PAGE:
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'Blow the Man Down' Review: Agatha Christie meets 'Fargo' in this colorful murder mystery

Margo Martindale and June Squibb are just two of the pleasures in this darkly comic portrayal of a small town with deadly secrets. Worth a look.
Credit: Amazon Studios

ST. LOUIS — Small towns with big secrets always make for good movies, and "Blow the Man Down" is no different.

The writing-directing team of Bridge Savage Cole and Danielle Krudy create a spicy tale of murder, deceit, betrayal with an interlocking thread about old deeds dying hard with their debut feature. There's something quaint and chilly about their movie, a lived-in environment with tons of personality and hidden dread.

Mary Beth (Morgan Saylor) and Priscilla (Sophie Lowe) Connolly have one of those town hero mothers in Mary Margaret, a woman whom people can't find a bad word about and someone who helped so many. The film begins with the matriarch's wake, finding each daughter dealing and reeling in their own ways.

Priscilla is the kind of well-mannered, diligent young girl who cleans up the entire house after a funeral and then sears a fish filet for a quiet dinner, while Mary Beth walks into a bar and takes a cigarette out of a guy's pack of smokes and takes another's beer. Two murders later and the girls' lives are upended, but it's more about the ripple effects on the town that make Cole and Krudy's film move into intelligent waters.

"Blow the Man Down" has a simplistic yet detailed palette for a viewer to dig into. It's one of those super-cold looking Maine towns with the harbor wrapping around the side of the town like a thick water prison. Cole and Krudy have both worked extensively in different areas of film and television productions, and they bring that eclectic mix to this film, giving the story extra color and the characters more realism.

There's just enough surprise, shock, and interest involved here to keep you guessing, and the cast takes care of the rest. You could insert Margo Martindale into any film and it gets better. She's like Octavia Spencer, a secret yet noble ingredient for any genre. Martindale's Enid runs the bed and breakfast in town that doubles as a brothel, and let's just say her workers (including Gayle Rankin's Alexis) are seeing through the veneer of Enid's deceit. You don't trust Enid, but continue to watch due to Martindale's performance.

June Squibb is another MVP in Hollywood, an actress who plays people that you need to keep an eye on. I can't help but laugh when she's on screen. Squibb lifted up the better parts of "Nebraska" and "About Schmidt." She's one of the town gossip queens who wants to see Enid and her mischief ran out of town. Skipp Sudduth and Will Brittain are the two officers looking into the crime and seeing changing signs and clues. Everybody in the film doesn't come off as false. You could almost swear the writers created this characters from real people.

There's so much color in this film that carries a few shades of grey. Opening the film and intersecting each act are a group of fisherman who sing the title song so beautifully, you almost bypass the ominous tones that the words carry. This isn't just another murder mystery. We know who did the killing and blew the chairs over at the party. The majority of this fast-moving 90 minute film is watching the rest of the characters clean up the mess and dig into the past.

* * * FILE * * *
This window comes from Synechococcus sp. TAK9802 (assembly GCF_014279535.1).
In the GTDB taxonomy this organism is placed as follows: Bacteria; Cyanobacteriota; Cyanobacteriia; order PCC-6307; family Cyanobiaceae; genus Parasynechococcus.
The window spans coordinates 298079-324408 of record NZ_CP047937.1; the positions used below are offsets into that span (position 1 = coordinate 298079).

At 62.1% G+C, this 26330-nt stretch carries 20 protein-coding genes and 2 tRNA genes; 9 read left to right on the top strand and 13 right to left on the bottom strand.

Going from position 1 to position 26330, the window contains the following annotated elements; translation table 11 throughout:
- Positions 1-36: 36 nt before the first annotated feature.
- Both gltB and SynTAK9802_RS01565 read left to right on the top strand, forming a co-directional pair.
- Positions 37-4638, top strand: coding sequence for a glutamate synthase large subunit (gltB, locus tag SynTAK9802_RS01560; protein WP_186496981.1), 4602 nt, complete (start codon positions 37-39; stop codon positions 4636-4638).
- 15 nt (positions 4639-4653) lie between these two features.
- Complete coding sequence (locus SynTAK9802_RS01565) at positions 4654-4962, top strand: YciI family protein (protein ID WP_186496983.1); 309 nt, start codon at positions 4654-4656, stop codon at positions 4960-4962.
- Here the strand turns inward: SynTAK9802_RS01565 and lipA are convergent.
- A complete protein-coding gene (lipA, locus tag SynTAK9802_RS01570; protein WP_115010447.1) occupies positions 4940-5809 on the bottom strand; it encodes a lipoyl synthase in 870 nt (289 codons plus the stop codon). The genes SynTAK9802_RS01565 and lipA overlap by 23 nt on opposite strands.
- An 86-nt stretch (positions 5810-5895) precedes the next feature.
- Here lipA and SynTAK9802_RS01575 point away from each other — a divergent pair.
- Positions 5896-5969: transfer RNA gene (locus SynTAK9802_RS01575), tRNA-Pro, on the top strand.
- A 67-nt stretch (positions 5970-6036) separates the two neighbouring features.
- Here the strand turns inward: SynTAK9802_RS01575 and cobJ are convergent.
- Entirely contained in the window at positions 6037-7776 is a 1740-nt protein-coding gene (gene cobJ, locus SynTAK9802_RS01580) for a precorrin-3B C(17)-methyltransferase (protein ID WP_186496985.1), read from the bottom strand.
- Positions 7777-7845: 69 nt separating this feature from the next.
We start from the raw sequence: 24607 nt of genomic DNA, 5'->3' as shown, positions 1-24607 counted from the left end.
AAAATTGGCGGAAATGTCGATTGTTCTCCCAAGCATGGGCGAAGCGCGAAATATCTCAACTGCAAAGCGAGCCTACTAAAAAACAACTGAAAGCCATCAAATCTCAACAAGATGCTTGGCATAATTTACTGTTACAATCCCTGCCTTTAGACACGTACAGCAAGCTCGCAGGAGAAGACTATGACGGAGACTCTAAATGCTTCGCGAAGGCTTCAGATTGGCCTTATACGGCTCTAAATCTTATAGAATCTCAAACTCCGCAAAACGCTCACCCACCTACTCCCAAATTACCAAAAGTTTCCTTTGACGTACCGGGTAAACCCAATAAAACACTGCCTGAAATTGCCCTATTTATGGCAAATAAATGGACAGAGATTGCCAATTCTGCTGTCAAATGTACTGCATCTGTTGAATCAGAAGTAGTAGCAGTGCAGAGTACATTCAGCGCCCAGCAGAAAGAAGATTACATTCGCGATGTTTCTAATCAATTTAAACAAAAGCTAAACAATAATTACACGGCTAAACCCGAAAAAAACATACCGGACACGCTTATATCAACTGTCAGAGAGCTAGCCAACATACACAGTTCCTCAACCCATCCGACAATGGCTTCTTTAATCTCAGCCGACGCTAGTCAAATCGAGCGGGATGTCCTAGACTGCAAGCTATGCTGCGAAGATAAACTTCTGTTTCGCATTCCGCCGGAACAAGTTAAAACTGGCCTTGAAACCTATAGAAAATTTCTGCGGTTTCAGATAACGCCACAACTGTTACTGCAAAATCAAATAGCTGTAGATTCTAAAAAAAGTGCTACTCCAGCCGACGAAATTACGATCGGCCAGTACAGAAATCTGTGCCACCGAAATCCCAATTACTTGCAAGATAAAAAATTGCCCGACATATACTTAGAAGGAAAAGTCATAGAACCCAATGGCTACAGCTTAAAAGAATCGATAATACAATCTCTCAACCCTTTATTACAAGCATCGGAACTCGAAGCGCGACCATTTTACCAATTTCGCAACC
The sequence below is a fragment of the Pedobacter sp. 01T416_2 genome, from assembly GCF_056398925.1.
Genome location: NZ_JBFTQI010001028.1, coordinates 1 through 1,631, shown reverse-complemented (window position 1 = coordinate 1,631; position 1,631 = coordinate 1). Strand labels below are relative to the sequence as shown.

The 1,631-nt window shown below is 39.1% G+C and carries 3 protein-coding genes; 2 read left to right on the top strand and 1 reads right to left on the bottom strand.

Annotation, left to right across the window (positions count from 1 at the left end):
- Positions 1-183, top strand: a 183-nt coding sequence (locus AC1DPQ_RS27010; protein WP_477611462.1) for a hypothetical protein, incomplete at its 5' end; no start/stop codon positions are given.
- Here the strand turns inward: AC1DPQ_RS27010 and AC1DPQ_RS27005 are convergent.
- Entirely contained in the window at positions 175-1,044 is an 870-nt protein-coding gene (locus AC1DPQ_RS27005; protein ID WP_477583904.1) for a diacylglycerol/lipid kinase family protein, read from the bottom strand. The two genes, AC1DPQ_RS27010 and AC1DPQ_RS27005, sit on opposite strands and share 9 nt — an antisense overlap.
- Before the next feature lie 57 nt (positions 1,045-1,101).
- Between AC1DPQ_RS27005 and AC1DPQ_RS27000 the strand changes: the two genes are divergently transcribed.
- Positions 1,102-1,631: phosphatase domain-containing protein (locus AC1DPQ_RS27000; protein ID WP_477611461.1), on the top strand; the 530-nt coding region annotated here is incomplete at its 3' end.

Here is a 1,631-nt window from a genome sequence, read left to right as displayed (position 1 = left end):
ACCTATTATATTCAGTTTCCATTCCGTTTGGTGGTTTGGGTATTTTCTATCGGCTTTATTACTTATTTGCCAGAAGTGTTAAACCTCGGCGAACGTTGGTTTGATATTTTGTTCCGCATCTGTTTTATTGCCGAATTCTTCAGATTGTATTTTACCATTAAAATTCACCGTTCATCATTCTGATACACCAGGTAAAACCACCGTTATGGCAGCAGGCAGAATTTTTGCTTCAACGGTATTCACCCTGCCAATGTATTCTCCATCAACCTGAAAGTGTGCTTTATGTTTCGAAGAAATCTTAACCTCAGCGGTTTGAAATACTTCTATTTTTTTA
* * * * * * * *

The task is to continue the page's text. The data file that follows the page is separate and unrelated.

One of the officers makes a joke about Agatha Christie in relation to the younger officer making grand theories, and it fits the film. You could say "Blow the Man Down" is like an Agatha Christie novel meets "Fargo."

Lowe and Saylor both offer their characters different traits and speeds, but the former stands out. Lowe gives Priscilla just enough Susie homemaker with a cunning ability to see through a situation. From her innocent demeanor to her ability to "clean up," I bought into her portrayal completely. Saylor doesn't get as many moments, but makes due with a performance that doesn't impress yet lingers.

The film has a loud comic vulgarity that doesn't intrude on the plot, yet enables the screenplay to stretch its legs into higher grounds of authenticity. There's a good bit with a fisherman's knife that connects different plot threads.

And stay seated for the final scene that truly brought a smile to my face. If this film does one thing well, it's showing female firepower in a potent yet understated format. How the last thing a man wants to do is underestimate a woman. Most films blow that out of the water. Cole and Krudy's film just blows it straight down.

Here's the thing. "Blow The Man Down" is an entertaining, intricately produced, and colorful portrayal of a small town showing its true colors in light of murder. If you have 90 minutes to spare and want something different that oddly feels like a homebody, fry up a piece of haddock and grab a blanket. This film delivers the goods.

Seriously, the final shot and line reading of the film couldn't be more perfect.

ST. LOUIS - Imagine being unable to purchase a home or place of business due to the color of your skin? Back in the 1960's, along with many other unfortunate moral injustices, this was a real problem for two ambitious men: Bernard Garrett (Anthony Mackie) and Joe Morris (Samuel L.

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